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Reverse Commuting

I've never really "reverse commuted", but I know a number of people who do. On one hand, it's a major sign of urban strength and desirability. I think it really says something that there are people who to live it cities, even though it means a commute out into the suburbs. On the other hand, it demonstrates the unfortunate reality that so many white-collar jobs are now located outside of the urban core, even as people flock to it.

(from stevelyon on Flickr)

A lot of people who reverse commute will justify it by saying that reverse commuting is easier than regular commuting. Traffic isn't quite as heavy when you're going against the flow, and I don't doubt that to be true. But it misses the point that commuting would be really easy for the same people if their jobs were also in the city.

I was having a conversation with a friend of the blog recently, and he said the "greenest" commute that a white-collar worker can have is no commute at all - in other words, to telework. Taken to its logical end, his argument is true, but teleworking has issues of its own. After all, if teleworking were so great, why do companies continue renewing their commercial leases?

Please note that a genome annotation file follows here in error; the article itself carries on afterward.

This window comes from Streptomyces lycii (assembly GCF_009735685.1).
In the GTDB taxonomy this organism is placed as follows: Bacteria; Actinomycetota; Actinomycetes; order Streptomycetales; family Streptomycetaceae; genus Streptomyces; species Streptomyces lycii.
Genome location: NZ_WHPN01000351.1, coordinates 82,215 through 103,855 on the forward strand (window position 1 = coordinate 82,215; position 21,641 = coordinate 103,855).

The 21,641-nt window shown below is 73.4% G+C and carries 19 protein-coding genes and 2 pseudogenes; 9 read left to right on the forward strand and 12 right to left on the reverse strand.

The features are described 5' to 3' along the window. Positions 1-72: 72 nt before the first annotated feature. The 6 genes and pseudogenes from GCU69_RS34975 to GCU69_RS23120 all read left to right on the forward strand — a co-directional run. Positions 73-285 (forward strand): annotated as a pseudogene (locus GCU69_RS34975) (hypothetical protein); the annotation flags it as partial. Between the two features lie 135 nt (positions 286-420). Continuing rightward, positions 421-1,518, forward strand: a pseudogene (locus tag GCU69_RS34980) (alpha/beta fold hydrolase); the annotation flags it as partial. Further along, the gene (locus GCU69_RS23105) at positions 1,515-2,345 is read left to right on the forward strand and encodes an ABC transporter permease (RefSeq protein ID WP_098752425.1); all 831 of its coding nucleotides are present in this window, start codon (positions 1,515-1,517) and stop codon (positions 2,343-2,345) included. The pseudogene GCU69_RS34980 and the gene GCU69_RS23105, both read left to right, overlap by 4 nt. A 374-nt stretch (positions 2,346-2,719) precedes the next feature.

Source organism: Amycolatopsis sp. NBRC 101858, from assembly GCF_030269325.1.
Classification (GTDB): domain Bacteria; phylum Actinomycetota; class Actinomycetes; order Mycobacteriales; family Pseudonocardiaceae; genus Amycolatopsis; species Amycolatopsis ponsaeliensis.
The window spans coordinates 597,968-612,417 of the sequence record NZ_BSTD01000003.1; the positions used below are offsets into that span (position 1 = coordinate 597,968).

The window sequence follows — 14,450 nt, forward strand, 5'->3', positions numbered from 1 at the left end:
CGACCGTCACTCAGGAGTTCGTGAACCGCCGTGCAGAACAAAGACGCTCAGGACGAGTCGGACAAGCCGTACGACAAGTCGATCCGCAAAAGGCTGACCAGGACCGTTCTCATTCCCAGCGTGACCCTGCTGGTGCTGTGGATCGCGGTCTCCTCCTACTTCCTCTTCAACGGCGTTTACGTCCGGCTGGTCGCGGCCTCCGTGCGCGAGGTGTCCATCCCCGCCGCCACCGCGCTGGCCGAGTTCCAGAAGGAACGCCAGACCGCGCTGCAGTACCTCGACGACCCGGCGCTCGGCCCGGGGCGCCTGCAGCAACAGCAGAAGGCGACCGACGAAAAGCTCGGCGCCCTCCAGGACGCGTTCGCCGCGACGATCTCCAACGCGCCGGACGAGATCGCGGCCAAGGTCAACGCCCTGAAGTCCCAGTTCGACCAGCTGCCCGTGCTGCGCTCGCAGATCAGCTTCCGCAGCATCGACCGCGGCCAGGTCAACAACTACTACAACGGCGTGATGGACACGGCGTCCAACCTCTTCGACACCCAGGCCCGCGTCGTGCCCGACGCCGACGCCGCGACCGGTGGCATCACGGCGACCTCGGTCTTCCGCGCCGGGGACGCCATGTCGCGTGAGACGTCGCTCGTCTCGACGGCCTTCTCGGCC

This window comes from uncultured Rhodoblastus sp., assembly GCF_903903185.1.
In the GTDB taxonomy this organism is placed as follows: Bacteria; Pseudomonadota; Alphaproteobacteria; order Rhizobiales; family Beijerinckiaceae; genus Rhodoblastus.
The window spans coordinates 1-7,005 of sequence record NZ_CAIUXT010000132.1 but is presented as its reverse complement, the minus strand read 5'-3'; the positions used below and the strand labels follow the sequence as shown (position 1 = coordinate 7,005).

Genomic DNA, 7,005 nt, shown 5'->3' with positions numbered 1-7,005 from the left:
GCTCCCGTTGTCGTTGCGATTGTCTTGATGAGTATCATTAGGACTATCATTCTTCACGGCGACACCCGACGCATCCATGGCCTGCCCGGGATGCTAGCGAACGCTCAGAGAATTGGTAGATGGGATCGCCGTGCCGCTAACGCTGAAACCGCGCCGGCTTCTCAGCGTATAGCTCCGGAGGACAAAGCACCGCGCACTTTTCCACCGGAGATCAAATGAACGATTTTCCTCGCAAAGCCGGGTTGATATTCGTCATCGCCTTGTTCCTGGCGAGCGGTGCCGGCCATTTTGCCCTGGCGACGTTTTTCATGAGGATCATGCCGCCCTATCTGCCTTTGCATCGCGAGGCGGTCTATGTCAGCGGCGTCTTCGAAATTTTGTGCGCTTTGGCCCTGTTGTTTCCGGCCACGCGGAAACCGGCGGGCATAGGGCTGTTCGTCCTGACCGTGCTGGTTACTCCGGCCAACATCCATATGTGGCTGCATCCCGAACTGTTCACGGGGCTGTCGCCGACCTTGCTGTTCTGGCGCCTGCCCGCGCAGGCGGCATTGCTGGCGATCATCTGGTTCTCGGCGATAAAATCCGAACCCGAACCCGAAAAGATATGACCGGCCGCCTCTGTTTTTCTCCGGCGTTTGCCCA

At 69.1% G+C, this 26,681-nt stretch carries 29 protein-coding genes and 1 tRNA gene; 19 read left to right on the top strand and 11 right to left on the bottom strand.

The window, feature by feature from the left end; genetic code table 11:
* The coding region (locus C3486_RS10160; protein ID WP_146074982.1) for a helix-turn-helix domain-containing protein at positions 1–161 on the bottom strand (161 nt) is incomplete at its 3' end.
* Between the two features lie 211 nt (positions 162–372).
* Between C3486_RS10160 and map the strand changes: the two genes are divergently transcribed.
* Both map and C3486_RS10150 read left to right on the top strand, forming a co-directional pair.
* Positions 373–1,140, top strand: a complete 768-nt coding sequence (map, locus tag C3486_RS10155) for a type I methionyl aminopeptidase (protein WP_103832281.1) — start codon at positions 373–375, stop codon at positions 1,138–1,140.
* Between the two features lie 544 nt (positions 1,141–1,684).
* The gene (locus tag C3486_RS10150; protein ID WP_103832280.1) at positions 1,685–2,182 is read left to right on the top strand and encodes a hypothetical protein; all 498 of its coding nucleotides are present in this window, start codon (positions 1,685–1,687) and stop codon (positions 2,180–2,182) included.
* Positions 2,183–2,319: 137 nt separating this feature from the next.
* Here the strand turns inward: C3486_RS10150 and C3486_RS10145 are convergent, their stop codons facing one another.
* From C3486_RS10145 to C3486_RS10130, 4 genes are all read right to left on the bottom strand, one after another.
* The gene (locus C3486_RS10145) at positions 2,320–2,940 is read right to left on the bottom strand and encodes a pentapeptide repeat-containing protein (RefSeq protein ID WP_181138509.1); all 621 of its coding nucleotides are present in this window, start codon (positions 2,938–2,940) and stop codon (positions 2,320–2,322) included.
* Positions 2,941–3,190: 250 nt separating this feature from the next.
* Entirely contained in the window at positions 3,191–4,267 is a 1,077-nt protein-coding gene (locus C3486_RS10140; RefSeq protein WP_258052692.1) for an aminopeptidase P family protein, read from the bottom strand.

To me, the "greenest" form of commuting for white-collar workers is for everyone to live close enough to their jobs that they can walk. In any case, the only way this could possibly be accomplished is by designing cities and neighborhoods so that every neighborhood has a mix of uses. We can't turn back the clock on development, and as long as our metros have "places to work" and "places to live" and segregated zoning throughout, there will always be commuters, whichever direction they're going.


B. P. Beckley said…
In any case, the only way this could possibly be accomplished is by designing cities and neighborhoods so that every neighborhood has a mix of uses.

But then you're assuming that if you change jobs, you move, and moving is painful bordering on traumatic for most people. I think the "greenest" arrangement that actually takes that into account is still going to be some variation on the CBD idea -- you want most of the jobs to be in a limited number of geographical areas, so that it's actually practical to build the transportation infrastructure to get everyone there.

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